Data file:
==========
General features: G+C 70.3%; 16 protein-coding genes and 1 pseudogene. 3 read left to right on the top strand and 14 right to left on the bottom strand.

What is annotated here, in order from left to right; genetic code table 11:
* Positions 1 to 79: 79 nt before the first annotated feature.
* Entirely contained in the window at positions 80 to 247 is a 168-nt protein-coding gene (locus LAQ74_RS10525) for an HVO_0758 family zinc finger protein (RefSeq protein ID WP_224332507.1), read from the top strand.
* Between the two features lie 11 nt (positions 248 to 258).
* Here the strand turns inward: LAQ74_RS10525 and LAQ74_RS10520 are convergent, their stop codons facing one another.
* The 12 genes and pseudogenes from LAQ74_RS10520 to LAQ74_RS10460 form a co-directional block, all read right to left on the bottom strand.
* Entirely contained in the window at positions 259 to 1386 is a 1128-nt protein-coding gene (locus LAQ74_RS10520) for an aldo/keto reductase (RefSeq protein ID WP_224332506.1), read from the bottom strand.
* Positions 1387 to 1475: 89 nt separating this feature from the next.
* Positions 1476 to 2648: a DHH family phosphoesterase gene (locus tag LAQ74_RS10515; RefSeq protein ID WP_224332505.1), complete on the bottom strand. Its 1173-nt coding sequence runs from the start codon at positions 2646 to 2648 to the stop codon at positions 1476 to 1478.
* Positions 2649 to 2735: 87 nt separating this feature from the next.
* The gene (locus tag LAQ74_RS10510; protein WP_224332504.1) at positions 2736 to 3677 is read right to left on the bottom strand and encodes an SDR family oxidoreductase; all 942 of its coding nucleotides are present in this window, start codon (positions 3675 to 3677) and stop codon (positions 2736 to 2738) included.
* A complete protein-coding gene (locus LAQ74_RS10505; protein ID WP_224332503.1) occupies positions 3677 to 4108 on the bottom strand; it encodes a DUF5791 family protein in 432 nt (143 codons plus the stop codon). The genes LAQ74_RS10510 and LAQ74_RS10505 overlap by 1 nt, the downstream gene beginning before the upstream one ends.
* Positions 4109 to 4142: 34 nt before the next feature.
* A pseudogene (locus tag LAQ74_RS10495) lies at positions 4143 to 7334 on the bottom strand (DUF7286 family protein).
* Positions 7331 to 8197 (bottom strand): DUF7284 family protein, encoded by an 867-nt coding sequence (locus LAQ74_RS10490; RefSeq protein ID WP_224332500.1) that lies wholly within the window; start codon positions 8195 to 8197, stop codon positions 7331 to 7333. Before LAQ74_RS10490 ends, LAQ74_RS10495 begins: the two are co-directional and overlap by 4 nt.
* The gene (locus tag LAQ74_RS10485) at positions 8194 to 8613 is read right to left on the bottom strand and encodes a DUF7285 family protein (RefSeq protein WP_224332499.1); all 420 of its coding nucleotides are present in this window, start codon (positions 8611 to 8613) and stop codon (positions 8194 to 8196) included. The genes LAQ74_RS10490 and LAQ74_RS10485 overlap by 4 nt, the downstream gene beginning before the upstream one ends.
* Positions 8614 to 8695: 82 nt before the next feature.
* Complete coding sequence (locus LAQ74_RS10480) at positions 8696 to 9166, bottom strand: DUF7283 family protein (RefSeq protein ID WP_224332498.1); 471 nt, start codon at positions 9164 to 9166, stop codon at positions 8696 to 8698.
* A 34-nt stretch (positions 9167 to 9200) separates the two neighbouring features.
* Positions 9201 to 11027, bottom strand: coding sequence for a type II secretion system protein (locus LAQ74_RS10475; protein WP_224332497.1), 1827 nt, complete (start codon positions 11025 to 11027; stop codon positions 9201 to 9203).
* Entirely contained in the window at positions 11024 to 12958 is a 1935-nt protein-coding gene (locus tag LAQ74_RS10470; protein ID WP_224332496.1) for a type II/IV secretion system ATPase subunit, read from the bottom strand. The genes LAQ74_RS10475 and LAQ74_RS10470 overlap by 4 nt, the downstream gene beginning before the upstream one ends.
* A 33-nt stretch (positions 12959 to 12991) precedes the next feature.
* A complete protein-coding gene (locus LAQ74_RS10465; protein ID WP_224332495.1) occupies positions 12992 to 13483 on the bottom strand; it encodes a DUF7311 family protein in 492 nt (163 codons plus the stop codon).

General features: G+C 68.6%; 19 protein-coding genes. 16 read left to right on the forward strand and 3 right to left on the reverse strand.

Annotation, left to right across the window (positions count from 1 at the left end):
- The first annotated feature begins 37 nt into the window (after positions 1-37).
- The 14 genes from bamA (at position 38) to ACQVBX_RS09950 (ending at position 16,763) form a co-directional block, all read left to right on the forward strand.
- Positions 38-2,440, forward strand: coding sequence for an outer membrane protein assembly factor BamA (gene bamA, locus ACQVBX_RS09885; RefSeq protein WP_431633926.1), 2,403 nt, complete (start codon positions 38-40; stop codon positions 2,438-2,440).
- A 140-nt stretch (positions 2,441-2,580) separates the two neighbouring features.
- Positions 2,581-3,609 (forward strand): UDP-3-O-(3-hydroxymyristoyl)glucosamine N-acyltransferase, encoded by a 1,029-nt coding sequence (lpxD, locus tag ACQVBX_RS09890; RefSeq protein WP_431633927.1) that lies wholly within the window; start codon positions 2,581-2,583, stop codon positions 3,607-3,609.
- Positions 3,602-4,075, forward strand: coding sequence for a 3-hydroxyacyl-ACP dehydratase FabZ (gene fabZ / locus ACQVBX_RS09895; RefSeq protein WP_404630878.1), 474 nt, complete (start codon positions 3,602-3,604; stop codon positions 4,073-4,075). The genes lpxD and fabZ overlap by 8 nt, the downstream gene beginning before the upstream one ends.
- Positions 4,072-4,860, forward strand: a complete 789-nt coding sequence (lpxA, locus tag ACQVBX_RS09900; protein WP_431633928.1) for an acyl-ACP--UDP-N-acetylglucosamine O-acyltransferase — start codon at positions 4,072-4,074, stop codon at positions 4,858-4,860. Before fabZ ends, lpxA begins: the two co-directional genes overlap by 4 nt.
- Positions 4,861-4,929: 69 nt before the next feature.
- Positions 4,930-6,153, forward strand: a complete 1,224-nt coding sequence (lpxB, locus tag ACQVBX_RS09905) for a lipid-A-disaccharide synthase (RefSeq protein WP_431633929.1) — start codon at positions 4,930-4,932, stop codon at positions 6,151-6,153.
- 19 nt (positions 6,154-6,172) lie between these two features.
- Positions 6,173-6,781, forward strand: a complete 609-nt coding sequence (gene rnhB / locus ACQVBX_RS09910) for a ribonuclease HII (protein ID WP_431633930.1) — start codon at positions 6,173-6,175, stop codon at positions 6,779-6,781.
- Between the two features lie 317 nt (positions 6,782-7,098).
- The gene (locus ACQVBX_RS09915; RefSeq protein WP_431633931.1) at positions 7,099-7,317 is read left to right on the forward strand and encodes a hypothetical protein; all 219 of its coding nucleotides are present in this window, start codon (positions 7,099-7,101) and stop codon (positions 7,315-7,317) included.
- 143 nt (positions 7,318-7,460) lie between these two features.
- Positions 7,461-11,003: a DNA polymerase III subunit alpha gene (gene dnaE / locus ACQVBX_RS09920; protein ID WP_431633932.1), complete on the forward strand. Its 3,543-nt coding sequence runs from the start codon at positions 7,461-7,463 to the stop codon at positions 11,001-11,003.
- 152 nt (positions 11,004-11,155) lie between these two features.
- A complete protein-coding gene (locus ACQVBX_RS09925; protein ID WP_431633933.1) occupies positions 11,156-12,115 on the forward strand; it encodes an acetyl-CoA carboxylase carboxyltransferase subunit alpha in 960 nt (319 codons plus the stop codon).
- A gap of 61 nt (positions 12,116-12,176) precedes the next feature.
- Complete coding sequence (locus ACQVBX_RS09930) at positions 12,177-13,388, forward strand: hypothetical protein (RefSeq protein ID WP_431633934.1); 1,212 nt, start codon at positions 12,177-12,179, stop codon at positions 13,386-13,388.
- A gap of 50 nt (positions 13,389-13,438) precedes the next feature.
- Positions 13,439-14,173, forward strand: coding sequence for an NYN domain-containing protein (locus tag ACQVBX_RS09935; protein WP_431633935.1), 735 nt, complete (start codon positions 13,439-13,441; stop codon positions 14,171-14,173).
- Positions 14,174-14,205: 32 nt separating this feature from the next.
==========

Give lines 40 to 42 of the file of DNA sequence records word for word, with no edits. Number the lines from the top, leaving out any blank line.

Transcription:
- 143 nt (positions 7,318-7,460) lie between these two features.
- Positions 7,461-11,003: a DNA polymerase III subunit alpha gene (gene dnaE / locus ACQVBX_RS09920; protein ID WP_431633932.1), complete on the forward strand. Its 3,543-nt coding sequence runs from the start codon at positions 7,461-7,463 to the stop codon at positions 11,001-11,003.
- 152 nt (positions 11,004-11,155) lie between these two features.